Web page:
Exhibit 10(a)(6)
 Exhibit 10(f)
 Exhibit 10(g)
 Exhibit 10(j)(2)
 Exhibit 13
 Exhibit 14(a)
 Exhibit 21
 Exhibit 23
 Exhibit 31(a)
 Exhibit 31(b)
 Exhibit 32(a)
 Exhibit 32(b)

 

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PART I
Item 1. Business.
General Development of the Business.
Universal Forest Products, Inc. (the “Company”) was organized as a Michigan corporation in 1955 and is a holding company that provides capital, management and administrative resources to subsidiaries that design, manufacture and market wood and wood-alternative products for DIY/retail home centers and other retailers, structural lumber products for the manufactured housing industry, engineered wood components for the site-built construction market, and specialty wood packaging and components for various industries. The Company’s consumer products subsidiary offers a large portfolio of outdoor living products, including wood composite decking, decorative balusters, post caps and plastic lattice, and its garden group offers an array of products, such as trellises and arches, to retailers nationwide. The Company’s subsidiaries also provide framing services for the site-built market and forming products for concrete construction. The Company is headquartered in Grand Rapids, Michigan, and its subsidiaries operate facilities throughout North America. For more about Universal Forest Products, Inc. go to www.ufpi.com.
Information relating to current developments in our business is incorporated by reference from our Annual Report to Shareholders for the fiscal year ended December 25, 2010 (“2010 Annual Report”) under the caption “Management’s Discussion and Analysis of Financial Condition and Results of Operations.” Selected portions of the 2010 Annual Report are filed as Exhibit 13 with this Form 10-K Report.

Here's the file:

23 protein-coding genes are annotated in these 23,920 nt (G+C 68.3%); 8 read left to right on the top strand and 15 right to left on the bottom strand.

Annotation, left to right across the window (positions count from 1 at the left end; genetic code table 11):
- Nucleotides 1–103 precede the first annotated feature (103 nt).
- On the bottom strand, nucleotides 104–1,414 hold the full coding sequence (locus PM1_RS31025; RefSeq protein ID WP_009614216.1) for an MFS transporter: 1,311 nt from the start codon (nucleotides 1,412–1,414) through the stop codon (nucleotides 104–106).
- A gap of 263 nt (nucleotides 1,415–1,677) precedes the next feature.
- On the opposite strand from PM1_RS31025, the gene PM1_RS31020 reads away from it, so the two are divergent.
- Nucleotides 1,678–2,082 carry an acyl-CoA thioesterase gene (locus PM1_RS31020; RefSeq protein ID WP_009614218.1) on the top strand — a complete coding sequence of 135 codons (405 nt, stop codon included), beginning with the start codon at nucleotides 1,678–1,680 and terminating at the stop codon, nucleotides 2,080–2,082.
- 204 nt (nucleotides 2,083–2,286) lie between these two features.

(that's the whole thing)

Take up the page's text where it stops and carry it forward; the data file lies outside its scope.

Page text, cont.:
Financial Information About Segments.
Accounting Standards Codification ASC 280, Segment Reporting (“ASC 280”) defines operating segments as components of an enterprise about which separate financial information is available that is evaluated regularly by the chief operating decision maker in deciding how to allocate resources and in assessing performance.
During 2010, we undertook a reorganization of our former Eastern division operating segment that occurred in two stages. The first stage involved a management restructuring whereby the division was divided into Northern and Southern operating segments during the first quarter of fiscal 2010. This realignment was further refined commencing on December 25, 2010 with a reorganization of the Northern and Southern operating segments into newly created Eastern and Atlantic divisions to better align management oversight with strategic growth opportunities and operational initiatives.
Our operating segments consist of the Eastern, Western, Atlantic, Consumer Products and Distribution divisions. In accordance with ASC 280, due to the similar economic characteristics, nature of products, distribution methods, and customers, we have aggregated our Eastern and Western operating segments into one reportable segment. The Atlantic division is considered a separate reportable segment. Our other divisions do not collectively form a reportable segment because their respective operations are dissimilar and they do not meet the applicable quantitative requirements. These operations have been included in the “All Other”. Separate Financial information about industry segments is incorporated by reference from Note P of the Consolidated Financial Statements presented under Item 8 herein.

 

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Narrative Description of Business.